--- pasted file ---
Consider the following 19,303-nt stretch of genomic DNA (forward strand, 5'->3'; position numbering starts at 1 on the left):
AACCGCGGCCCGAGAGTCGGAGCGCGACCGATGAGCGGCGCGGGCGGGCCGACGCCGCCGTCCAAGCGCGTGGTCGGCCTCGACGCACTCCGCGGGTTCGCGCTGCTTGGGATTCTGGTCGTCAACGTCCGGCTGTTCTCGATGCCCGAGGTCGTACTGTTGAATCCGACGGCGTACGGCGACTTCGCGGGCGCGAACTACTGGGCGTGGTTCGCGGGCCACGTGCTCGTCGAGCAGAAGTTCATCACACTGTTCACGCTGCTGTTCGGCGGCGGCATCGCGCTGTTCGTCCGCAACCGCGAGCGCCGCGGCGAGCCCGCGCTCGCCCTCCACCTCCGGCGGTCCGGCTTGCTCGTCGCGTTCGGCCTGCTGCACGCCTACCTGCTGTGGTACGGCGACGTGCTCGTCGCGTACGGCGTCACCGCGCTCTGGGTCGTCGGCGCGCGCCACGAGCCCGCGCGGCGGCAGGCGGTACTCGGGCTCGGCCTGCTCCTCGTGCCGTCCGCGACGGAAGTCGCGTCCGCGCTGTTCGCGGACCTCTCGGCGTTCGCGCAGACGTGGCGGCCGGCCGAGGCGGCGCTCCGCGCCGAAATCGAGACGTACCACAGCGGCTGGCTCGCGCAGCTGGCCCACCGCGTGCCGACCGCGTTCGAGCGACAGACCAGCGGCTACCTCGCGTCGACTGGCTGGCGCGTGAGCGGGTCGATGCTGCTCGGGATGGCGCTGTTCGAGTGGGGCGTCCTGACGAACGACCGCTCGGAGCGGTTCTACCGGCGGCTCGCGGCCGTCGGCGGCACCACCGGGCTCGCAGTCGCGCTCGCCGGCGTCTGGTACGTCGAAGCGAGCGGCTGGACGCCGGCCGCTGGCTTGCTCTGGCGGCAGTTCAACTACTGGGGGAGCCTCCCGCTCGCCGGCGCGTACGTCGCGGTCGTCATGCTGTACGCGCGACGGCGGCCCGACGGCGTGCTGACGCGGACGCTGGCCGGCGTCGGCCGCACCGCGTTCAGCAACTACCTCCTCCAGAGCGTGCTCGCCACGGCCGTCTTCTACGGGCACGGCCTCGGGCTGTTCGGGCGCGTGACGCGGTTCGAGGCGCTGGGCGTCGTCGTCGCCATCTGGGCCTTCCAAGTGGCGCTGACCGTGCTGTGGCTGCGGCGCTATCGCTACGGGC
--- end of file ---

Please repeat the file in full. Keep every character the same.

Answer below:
Consider the following 19,303-nt stretch of genomic DNA (forward strand, 5'->3'; position numbering starts at 1 on the left):
AACCGCGGCCCGAGAGTCGGAGCGCGACCGATGAGCGGCGCGGGCGGGCCGACGCCGCCGTCCAAGCGCGTGGTCGGCCTCGACGCACTCCGCGGGTTCGCGCTGCTTGGGATTCTGGTCGTCAACGTCCGGCTGTTCTCGATGCCCGAGGTCGTACTGTTGAATCCGACGGCGTACGGCGACTTCGCGGGCGCGAACTACTGGGCGTGGTTCGCGGGCCACGTGCTCGTCGAGCAGAAGTTCATCACACTGTTCACGCTGCTGTTCGGCGGCGGCATCGCGCTGTTCGTCCGCAACCGCGAGCGCCGCGGCGAGCCCGCGCTCGCCCTCCACCTCCGGCGGTCCGGCTTGCTCGTCGCGTTCGGCCTGCTGCACGCCTACCTGCTGTGGTACGGCGACGTGCTCGTCGCGTACGGCGTCACCGCGCTCTGGGTCGTCGGCGCGCGCCACGAGCCCGCGCGGCGGCAGGCGGTACTCGGGCTCGGCCTGCTCCTCGTGCCGTCCGCGACGGAAGTCGCGTCCGCGCTGTTCGCGGACCTCTCGGCGTTCGCGCAGACGTGGCGGCCGGCCGAGGCGGCGCTCCGCGCCGAAATCGAGACGTACCACAGCGGCTGGCTCGCGCAGCTGGCCCACCGCGTGCCGACCGCGTTCGAGCGACAGACCAGCGGCTACCTCGCGTCGACTGGCTGGCGCGTGAGCGGGTCGATGCTGCTCGGGATGGCGCTGTTCGAGTGGGGCGTCCTGACGAACGACCGCTCGGAGCGGTTCTACCGGCGGCTCGCGGCCGTCGGCGGCACCACCGGGCTCGCAGTCGCGCTCGCCGGCGTCTGGTACGTCGAAGCGAGCGGCTGGACGCCGGCCGCTGGCTTGCTCTGGCGGCAGTTCAACTACTGGGGGAGCCTCCCGCTCGCCGGCGCGTACGTCGCGGTCGTCATGCTGTACGCGCGACGGCGGCCCGACGGCGTGCTGACGCGGACGCTGGCCGGCGTCGGCCGCACCGCGTTCAGCAACTACCTCCTCCAGAGCGTGCTCGCCACGGCCGTCTTCTACGGGCACGGCCTCGGGCTGTTCGGGCGCGTGACGCGGTTCGAGGCGCTGGGCGTCGTCGTCGCCATCTGGGCCTTCCAAGTGGCGCTGACCGTGCTGTGGCTGCGGCGCTATCGCTACGGGC